The Boy (2016) Review

Published by: Anthony Wallace


MV5BMTc1MjcxNzcwMV5BMl5BanBnXkFtZTgwMTE0NTE2NzE@._V1_SY317_CR0,0,214,317_AL_When a new nanny arrives at the Heelshire home, Greta Evans discovers she won’t be taking care of any ordinary child. In this case, Brahms, a doll that the Heelshires believe is their son. Soon after they leave, Greta begins to suspect that Brahms isn’t just a doll and soon questions her sanity as to believe that Brahms is really alive. The film is directed by William Brent Bell and stars ‘The Walking Dead‘s own Lauren Cohen and Rupert Evans.

I was a little curious going into ‘The Boy‘ because I thought the trailer peaked my interest with the idea of a doll being disguised as someone’s own child. Then another part of me went into the movie thinking that this would end up like all doll films. After viewing the film all of my expectations came true, however, a twist followed that I’m not sure if I saw coming or not. It was nice to see Lauren Cohen be in a horror film; especially from her successes on television. The one thing that I thought worked well was her character and how she wasn’t written as your typical go against the rules idiot. There were times she grew attached to Brahms and could relate to the family’s loss when Brahms died in a fire. Then there were other times when she didn’t know how to approach the whole situation seeing as how she’s interacting with a doll and not a real person.

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One of the few positives I’ll give was how the movie looked. Having that old Victorian home and the interior design gave the movie that edginess feel. And props to the creators of the doll and how they made Brahms seem so real from what he looked like in character form. The parents, played by Jim Norton and Diana Hardcastle, were great as they tended to Brahms and nurtured him as if he were still alive. And the normalcy they were to the situation made you feel for them in some way. This again would tie nicely with Cohen’s character of Greta when she relates her story to Brahms.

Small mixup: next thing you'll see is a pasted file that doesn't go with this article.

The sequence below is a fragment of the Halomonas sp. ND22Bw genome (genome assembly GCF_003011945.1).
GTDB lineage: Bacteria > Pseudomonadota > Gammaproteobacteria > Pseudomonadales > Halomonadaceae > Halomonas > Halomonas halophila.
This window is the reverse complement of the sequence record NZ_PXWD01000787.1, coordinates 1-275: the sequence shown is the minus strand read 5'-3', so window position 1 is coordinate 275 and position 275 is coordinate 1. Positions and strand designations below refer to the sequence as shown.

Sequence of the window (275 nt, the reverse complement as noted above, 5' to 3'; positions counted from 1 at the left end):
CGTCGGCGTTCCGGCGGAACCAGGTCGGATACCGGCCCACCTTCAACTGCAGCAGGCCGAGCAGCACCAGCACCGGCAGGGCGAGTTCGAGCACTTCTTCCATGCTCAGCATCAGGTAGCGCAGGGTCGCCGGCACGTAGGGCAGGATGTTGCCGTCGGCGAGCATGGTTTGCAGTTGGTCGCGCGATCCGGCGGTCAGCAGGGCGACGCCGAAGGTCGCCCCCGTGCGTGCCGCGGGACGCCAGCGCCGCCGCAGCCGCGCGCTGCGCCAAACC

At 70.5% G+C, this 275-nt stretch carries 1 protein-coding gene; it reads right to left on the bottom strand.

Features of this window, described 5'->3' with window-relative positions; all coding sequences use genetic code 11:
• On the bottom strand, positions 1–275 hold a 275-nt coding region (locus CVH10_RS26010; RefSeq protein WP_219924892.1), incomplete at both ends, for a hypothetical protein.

At this point in the review is where things go downhill. Going into the movie I had mentioned that I may or may not have expected something to happen. Believe it or not, when the twist is revealed at the end, my gut feeling was right. And for a second your like oh this works and it caught me off guard. But the next second your disappointed because the twist isn’t executed effectively as it should have. And after thinking about it more after leaving the theater you wish to think maybe they should’ve gone away with the twist altogether. And if I continue on with my explanation things will get spoiled so it will be left at that.

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We must mention Rupert Evans as the Heelshire’s grocery man, Malcolm. He was decent and had good chemistry with Lauren Cohen. He may not have had a major role but his curiosity and intrigue in the story behind Brahms helped to give Greta better insight into what may actually be taking place. Surprisingly enough, the movie doesn’t go outside of the home very much. One of the possible reasons being that it was on a low budget of $10 million*. And by having a PG-13 rating the studio is sure to get more of a return on investment as the movie is clearly targeted for the younger audience.

In the end, ‘The Boy‘ struggles to identify whether it wants to be a horror film or a straight up thriller. With the twist at the end it becomes more clear that the movie was confused in what it actually wanted to be. There are some genuine jumps here and there but primarily it’s left to the imagination as to whether or not Brahms is real or not. And for the first two-thirds of the movie it was effective but then it falls into cliche territory with not much explained.

Rating: 5/10

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What do you guys think? Do you plan to watch ‘The Boy‘? Comment below and share your thoughts.

*Source: Box Office Mojo

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